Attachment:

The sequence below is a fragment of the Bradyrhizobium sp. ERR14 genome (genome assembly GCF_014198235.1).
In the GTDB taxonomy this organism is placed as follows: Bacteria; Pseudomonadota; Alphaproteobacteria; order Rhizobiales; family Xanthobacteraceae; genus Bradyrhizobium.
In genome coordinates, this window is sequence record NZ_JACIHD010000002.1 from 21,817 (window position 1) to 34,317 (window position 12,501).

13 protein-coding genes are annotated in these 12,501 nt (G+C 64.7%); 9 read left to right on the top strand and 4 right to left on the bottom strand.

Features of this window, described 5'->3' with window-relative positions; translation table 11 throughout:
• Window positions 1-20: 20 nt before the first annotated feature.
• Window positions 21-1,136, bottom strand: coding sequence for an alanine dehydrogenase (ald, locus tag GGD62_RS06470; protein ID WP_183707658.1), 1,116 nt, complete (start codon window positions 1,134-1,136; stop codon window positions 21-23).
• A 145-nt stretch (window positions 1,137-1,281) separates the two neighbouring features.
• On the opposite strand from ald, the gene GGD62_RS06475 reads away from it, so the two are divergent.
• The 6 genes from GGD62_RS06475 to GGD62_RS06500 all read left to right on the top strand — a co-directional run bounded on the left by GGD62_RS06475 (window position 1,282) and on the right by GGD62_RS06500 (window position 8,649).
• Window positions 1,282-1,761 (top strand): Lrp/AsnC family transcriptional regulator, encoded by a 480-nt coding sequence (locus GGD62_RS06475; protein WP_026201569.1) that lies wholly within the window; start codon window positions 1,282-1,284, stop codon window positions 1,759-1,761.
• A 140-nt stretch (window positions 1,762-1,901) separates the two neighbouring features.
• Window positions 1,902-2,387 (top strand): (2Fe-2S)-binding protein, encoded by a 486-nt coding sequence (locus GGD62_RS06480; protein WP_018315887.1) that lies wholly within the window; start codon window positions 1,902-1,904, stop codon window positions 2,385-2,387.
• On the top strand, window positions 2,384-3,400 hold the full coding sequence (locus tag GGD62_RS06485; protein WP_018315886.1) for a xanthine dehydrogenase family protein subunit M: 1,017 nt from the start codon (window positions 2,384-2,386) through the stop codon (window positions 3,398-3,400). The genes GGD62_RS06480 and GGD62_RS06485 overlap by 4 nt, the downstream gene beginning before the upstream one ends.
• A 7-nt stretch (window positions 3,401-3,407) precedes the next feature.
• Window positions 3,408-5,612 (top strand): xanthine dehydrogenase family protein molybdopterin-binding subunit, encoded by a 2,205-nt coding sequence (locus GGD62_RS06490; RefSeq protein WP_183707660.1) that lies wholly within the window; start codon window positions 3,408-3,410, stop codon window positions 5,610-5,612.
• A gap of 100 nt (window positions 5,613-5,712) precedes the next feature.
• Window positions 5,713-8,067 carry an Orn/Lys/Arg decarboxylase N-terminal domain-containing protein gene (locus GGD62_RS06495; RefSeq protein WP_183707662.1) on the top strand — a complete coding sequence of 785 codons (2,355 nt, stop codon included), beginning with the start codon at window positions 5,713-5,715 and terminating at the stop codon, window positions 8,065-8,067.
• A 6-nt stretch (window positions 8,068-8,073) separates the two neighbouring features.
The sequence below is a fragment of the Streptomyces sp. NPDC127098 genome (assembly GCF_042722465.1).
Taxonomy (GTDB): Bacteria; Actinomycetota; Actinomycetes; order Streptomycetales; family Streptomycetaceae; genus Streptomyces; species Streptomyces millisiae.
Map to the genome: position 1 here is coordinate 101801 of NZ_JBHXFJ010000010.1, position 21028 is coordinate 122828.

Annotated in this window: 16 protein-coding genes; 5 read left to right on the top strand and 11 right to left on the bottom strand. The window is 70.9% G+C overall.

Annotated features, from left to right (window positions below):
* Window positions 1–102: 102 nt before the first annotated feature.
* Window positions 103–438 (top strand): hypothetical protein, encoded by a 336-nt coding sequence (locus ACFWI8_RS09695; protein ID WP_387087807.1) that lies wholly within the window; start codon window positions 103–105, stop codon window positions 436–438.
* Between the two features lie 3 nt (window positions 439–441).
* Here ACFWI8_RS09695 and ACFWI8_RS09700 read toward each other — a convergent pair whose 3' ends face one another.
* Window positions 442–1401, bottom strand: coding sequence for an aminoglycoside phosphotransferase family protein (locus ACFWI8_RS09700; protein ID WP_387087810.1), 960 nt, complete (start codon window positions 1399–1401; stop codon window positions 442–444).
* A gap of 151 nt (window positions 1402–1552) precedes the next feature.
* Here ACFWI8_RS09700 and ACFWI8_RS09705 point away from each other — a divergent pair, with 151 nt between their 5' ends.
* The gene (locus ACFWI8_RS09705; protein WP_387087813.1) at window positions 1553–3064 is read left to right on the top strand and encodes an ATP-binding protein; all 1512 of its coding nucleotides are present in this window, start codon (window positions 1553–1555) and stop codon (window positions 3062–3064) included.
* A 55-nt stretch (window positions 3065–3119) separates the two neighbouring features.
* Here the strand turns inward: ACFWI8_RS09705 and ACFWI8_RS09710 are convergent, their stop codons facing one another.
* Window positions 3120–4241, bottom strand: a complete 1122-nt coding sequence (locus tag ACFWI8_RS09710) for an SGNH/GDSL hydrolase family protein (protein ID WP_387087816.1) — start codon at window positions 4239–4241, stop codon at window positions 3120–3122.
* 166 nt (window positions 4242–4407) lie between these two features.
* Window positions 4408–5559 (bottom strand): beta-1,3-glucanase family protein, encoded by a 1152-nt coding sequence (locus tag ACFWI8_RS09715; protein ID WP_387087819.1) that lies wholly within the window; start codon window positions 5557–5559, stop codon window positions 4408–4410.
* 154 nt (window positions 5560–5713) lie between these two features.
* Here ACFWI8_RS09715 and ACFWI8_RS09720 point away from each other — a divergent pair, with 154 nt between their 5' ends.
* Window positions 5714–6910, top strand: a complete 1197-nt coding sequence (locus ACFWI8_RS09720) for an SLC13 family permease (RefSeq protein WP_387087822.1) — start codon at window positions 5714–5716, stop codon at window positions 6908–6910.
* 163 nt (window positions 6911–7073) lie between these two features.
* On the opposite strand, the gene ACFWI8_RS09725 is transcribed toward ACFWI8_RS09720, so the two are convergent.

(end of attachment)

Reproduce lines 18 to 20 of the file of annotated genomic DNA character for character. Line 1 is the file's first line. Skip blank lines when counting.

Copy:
• Window positions 5,713-8,067 carry an Orn/Lys/Arg decarboxylase N-terminal domain-containing protein gene (locus GGD62_RS06495; RefSeq protein WP_183707662.1) on the top strand — a complete coding sequence of 785 codons (2,355 nt, stop codon included), beginning with the start codon at window positions 5,713-5,715 and terminating at the stop codon, window positions 8,065-8,067.
• A 6-nt stretch (window positions 8,068-8,073) separates the two neighbouring features.
The sequence below is a fragment of the Streptomyces sp. NPDC127098 genome (assembly GCF_042722465.1).